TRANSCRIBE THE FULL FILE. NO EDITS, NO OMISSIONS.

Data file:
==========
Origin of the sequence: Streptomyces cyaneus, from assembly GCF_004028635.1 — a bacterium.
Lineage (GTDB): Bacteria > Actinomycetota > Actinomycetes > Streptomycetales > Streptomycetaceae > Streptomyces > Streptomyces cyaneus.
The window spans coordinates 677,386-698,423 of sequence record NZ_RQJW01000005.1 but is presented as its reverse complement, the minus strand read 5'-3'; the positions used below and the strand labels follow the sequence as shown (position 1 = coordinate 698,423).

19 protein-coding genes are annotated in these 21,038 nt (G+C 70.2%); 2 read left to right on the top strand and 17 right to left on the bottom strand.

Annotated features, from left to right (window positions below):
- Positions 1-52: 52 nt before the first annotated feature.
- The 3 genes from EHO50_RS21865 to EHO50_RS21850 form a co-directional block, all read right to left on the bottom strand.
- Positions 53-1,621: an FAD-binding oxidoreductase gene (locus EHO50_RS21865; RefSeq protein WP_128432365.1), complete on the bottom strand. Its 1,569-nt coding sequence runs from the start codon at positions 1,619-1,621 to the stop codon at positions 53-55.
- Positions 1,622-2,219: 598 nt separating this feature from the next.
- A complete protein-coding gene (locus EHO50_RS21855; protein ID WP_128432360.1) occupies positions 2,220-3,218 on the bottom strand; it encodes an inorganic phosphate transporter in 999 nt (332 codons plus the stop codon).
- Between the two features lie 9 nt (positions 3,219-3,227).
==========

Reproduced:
Origin of the sequence: Streptomyces cyaneus, from assembly GCF_004028635.1 — a bacterium.
Lineage (GTDB): Bacteria > Actinomycetota > Actinomycetes > Streptomycetales > Streptomycetaceae > Streptomyces > Streptomyces cyaneus.
The window spans coordinates 677,386-698,423 of sequence record NZ_RQJW01000005.1 but is presented as its reverse complement, the minus strand read 5'-3'; the positions used below and the strand labels follow the sequence as shown (position 1 = coordinate 698,423).

19 protein-coding genes are annotated in these 21,038 nt (G+C 70.2%); 2 read left to right on the top strand and 17 right to left on the bottom strand.

Annotated features, from left to right (window positions below):
- Positions 1-52: 52 nt before the first annotated feature.
- The 3 genes from EHO50_RS21865 to EHO50_RS21850 form a co-directional block, all read right to left on the bottom strand.
- Positions 53-1,621: an FAD-binding oxidoreductase gene (locus EHO50_RS21865; RefSeq protein WP_128432365.1), complete on the bottom strand. Its 1,569-nt coding sequence runs from the start codon at positions 1,619-1,621 to the stop codon at positions 53-55.
- Positions 1,622-2,219: 598 nt separating this feature from the next.
- A complete protein-coding gene (locus EHO50_RS21855; protein ID WP_128432360.1) occupies positions 2,220-3,218 on the bottom strand; it encodes an inorganic phosphate transporter in 999 nt (332 codons plus the stop codon).
- Between the two features lie 9 nt (positions 3,219-3,227).